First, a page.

Then Nolan introduces the concept of inception. He’s showed us a team of dream warriors and thieves, now he suggests the real aim of the plot: insert an idea into someone’s head while they sleep. The mission is being initiated by Saito, the corporate mastermind who tested Cobb and his team with that first assignment. Funny that even while they failed he still wants them to do the job for him. I expect there aren’t a lot of people with Cobb’s skill set in the world.
We also learn what’s important about architects, totems, and Tom Hardy. The actor’s English roguishness as Eames is essential to bringing a little fun to bear. He’s found in Mombasa, and Nolan doesn’t bother showing how Cobb got there. Is this just another dream mission? The longer he’s there, the more people begin to look at him, and then there’s the shrinking alleyway — very dreamlike. Nolan’s set the rules, then sees if we’ve been paying attention.
In the basement in Mombasa we visit a group of shared dreamers. “The dream has become their reality,” says the old man to Cobb. “Who are you to say otherwise?” It’s worth wondering whether what Cobb really wants is to find a way to be with Mal again, as well as his kids.
What makes Inception so delicious are layers of meaning beyond even the complexity of the narrative. Nolan chose Marion Cotillard as Mal, the ghost of Cobb’s wife who haunts him from beyond the grave. She’s so dangerous it’s the reason he can’t build his own dreamscape. The “kick” that pulls the dream team out of their shared subconscious experience is the song, “Non, je ne regrette rein,” by Edith Piaf. It’s key to the movie’s structure, to the point where Hans Zimmer slowed it way down to use it as the score’s huge, doomy audio signature. And, of course, Cotillard won an Oscar for her portrayal of Piaf in La Vie En Rose.
I think Nolan is saying the idea of cinema itself is a shared dream, and the casting and choice of that song is part of the broader, meta tale he’s telling.
The mark is the heir to an empire, Fischer (Cillian Murphy), and once we get access to his subconscious, the action stakes kick up a couple notches and we descend further into dreams. Right away we find out that Fischer’s brain has been militarized and the dream team has been compromised. If they die in this dream, they won’t wake up — they’ll get lost in the lowest level of dreaming, limbo. It’s a good twist: right away their plan is endangered. Their only chance of success is to continue down and forward, stick to said plan, with the hope they can still accomplish what they set out to do in far more difficult circumstances.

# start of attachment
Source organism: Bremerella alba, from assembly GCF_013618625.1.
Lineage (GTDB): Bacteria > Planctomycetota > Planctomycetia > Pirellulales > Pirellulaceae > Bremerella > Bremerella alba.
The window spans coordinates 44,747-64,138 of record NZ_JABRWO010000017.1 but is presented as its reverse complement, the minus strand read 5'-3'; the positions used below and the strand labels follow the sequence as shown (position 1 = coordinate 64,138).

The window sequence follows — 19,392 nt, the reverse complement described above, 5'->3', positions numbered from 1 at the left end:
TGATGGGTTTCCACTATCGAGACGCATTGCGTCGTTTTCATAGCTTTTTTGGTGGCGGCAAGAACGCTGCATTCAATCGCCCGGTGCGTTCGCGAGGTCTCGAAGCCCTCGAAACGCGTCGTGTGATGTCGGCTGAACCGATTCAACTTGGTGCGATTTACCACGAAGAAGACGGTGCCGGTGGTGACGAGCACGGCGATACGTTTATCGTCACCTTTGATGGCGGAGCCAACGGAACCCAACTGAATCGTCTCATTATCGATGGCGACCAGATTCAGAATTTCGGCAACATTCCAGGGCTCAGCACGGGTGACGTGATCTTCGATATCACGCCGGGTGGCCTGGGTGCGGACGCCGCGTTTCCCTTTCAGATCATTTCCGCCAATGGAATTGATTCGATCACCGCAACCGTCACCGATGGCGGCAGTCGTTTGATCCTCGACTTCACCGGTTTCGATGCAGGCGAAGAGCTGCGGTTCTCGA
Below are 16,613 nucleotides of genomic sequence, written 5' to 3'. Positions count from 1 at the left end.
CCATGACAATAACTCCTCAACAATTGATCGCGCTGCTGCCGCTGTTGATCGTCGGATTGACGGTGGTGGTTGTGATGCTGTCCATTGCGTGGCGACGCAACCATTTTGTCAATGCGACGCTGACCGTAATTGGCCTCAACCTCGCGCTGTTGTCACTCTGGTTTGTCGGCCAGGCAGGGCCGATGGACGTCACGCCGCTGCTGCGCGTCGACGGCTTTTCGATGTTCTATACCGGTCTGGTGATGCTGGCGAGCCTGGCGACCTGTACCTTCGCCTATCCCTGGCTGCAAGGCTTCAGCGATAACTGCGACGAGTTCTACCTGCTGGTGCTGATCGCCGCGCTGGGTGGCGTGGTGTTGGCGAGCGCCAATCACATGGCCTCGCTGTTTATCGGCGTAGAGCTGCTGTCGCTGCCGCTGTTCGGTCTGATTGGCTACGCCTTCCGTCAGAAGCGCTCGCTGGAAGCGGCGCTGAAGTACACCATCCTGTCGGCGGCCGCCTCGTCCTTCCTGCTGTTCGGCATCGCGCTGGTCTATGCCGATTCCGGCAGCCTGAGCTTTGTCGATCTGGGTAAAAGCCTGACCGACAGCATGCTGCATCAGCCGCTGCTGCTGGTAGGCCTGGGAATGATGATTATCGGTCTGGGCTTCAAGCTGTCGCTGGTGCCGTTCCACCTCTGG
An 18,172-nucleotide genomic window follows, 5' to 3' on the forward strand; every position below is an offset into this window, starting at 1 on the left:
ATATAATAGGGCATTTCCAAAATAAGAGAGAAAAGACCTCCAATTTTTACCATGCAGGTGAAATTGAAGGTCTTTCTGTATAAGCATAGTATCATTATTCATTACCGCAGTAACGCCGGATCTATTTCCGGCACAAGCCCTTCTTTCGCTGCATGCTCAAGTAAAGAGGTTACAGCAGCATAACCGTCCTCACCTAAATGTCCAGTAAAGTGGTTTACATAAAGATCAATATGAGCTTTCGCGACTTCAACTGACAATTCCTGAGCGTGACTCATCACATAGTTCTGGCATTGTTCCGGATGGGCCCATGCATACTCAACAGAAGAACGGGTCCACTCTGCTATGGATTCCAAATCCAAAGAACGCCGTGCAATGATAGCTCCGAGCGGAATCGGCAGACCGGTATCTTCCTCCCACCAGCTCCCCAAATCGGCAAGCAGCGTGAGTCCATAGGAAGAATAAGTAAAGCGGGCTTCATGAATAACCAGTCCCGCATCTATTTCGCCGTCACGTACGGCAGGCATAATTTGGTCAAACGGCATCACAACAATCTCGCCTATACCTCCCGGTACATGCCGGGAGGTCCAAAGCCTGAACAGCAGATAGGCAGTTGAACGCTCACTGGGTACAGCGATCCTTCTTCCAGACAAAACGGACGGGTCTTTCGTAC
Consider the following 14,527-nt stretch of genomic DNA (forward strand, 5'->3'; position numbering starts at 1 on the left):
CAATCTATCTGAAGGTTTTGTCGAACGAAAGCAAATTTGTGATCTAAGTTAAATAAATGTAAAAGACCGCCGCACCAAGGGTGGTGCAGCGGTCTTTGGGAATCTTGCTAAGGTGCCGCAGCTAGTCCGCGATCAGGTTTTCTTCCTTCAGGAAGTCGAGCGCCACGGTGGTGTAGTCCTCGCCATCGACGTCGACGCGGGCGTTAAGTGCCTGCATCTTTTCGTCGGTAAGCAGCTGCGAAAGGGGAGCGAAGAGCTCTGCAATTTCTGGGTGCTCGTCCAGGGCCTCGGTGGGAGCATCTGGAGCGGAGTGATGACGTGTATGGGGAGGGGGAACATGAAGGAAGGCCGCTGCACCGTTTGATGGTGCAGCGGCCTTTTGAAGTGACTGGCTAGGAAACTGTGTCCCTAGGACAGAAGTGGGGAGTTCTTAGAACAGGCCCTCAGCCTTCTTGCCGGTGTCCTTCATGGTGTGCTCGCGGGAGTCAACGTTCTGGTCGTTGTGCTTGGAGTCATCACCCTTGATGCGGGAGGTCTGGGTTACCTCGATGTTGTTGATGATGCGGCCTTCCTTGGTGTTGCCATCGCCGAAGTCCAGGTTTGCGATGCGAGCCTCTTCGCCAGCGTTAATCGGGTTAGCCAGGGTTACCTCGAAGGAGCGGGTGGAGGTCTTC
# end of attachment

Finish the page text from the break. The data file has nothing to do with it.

This is where the exposition also doubles down. Characters like Eames, Arthur, and Ariadne (Ellen Page), start to spend much of their time explaining the dream rules. Inception starts to look and sound more like The Matrix, which is good and bad. It’s good because Nolan is as deft as the Wachowskis with effective action set-pieces to keep us distracted from all this explaining, but bad because it starts to feel like he’s making up the rules as he’s going along, which is a stakes killer. If the rules are constantly changing for narrative convenience, nothing matters — it’s part of what made the two Matrix sequels so disappointing.
But Nolan keeps the pace up so we don’t end up asking too many questions or pick apart his plot construction, at least not until after the movie’s over — like the finer points of dream rules, especially of the relative speed of time in the different levels.
What I like most, thematically, about this film is the question Cobb is presented by Mal more than once: If the dream is ostensibly better than the reality, why not choose the dreaming? Why not create your own world out of your hopes and your memories? You can see the appeal, especially when the real world is full of doubt and pain.
To bring it back to The Matrix, do you take the blue pill or the red pill? You think you know what you’d do, but you don’t, not really.
The film is also terrifying — the idea that you could go so deep inside yourself that you could get lost, lost in dreams, or lost in a madness and believe that the world is not real, like Mal.
The relief, and wonder, in the actors faces when they emerge in the cabin of the 747 about to land in Los Angeles. The amazement that they pulled it off. That’s where the emotion of the film delivers, and makes it a lot more than a blockbuster, a lot more than a genre exercise.
“Daddy, look what I’ve been building,” says the child, James, upon seeing his father, Cobb. “I was building a house on a cliff!”